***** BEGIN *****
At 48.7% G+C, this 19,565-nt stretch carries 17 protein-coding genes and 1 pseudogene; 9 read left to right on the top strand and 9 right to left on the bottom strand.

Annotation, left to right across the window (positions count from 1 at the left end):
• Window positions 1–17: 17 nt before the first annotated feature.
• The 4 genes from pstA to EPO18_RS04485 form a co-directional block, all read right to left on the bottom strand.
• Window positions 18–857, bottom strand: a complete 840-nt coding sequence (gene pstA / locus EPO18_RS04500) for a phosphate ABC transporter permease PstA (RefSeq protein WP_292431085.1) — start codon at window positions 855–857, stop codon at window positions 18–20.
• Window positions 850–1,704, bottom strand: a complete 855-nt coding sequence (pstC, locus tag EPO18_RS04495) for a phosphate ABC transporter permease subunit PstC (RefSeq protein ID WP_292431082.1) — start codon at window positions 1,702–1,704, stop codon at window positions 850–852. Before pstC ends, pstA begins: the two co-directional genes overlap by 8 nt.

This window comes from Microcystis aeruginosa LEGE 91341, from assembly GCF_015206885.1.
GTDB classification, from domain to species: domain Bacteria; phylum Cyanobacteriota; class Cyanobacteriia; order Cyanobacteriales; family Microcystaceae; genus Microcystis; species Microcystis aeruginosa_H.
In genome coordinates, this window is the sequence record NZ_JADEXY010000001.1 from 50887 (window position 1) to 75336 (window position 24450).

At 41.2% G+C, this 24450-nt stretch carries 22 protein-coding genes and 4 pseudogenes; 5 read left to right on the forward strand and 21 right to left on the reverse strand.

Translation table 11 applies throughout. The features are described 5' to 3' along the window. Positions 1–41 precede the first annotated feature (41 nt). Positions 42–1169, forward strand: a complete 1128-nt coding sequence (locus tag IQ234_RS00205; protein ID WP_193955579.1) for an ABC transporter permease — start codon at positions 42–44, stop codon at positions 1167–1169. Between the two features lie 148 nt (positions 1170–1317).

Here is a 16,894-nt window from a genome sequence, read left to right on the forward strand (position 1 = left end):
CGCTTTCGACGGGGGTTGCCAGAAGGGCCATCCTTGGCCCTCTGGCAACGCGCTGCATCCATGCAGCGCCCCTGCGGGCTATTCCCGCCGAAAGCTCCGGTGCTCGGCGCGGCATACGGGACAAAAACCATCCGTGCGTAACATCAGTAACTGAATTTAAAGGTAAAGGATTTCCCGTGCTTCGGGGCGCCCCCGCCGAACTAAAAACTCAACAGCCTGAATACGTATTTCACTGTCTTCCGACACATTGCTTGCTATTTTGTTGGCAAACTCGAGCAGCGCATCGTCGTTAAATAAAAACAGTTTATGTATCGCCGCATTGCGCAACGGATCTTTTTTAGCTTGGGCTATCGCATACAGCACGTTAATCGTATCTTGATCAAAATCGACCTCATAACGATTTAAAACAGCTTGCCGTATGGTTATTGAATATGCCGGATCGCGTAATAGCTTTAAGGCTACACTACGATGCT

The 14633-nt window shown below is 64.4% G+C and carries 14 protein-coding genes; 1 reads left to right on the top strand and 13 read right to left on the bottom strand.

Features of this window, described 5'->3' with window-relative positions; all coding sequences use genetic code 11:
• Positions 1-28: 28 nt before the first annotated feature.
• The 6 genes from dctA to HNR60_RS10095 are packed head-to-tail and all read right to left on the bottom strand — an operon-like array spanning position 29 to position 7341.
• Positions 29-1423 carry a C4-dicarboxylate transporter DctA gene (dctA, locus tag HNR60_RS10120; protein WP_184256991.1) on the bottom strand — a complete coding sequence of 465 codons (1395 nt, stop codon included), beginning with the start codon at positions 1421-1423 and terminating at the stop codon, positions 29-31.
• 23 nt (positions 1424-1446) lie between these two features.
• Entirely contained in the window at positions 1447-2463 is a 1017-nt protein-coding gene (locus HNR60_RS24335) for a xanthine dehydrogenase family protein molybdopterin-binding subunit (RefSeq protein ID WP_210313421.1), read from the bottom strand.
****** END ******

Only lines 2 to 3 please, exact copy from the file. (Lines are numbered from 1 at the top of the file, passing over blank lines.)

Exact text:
Annotation, left to right across the window (positions count from 1 at the left end):
• Window positions 1–17: 17 nt before the first annotated feature.